The economic impact of public health measures to contain the COVID-19 novel coronavirus is a matter of contentious debate. Given the high uncertainties, there is a need for combined epidemiological-macroeconomic scenarios.
This paper presents a model for developing such scenarios. The epidemiological sub-model is a discrete-time matrix implementation of an SEIR model. This approach avoids known problems with the more usual set of continuous-time differential equations. The post-Keynesian macroeconomic sub-model is a stylized representation of the United States economy with three sectors: core, social (most impacted by social distancing), and hospital, which may experience excessive demand.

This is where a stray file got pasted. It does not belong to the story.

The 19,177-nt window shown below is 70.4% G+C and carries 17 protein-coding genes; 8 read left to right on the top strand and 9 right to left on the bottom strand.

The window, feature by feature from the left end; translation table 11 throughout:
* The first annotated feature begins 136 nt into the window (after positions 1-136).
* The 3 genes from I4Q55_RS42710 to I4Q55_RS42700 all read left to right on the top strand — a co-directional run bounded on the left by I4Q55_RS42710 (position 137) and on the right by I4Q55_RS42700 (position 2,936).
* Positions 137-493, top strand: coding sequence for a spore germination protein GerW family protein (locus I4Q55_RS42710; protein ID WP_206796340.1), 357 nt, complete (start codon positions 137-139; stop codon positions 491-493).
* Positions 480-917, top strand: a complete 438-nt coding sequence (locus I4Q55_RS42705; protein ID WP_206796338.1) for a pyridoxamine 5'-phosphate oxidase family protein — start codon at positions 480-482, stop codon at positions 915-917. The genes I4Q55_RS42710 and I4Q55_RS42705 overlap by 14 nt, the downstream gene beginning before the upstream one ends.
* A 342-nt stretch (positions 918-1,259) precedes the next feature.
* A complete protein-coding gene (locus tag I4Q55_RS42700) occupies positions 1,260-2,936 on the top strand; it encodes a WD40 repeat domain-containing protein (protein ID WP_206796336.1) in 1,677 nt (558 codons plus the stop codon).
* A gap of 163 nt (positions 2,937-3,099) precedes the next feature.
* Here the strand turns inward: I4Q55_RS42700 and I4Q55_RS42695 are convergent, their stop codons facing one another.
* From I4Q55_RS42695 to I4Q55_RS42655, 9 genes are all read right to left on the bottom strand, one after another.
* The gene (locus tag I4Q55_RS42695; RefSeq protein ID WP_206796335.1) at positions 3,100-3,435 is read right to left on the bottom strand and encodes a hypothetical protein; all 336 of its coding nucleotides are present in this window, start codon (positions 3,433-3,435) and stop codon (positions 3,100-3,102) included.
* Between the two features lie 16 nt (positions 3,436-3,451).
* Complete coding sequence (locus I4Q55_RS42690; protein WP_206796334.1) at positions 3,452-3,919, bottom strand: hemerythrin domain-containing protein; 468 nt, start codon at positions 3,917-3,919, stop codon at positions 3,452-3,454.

Simulations with the model show the clear superiority of a rigorous testing and contact tracing regime in which infected individuals, symptomatic or not, are isolated. Social distancing leads to an abrupt and deep recession. With expanded unemployment benefits, the drop is shallower. When testing and contact tracing is introduced, social spending can be scaled back and the economy recovers quickly. Ending social distancing without a testing and tracing regime leads to a high death toll and severe economic impacts. The results suggest that social distancing and fiscal stimulus have had their desired effects of reducing the health and economic impacts of the disease.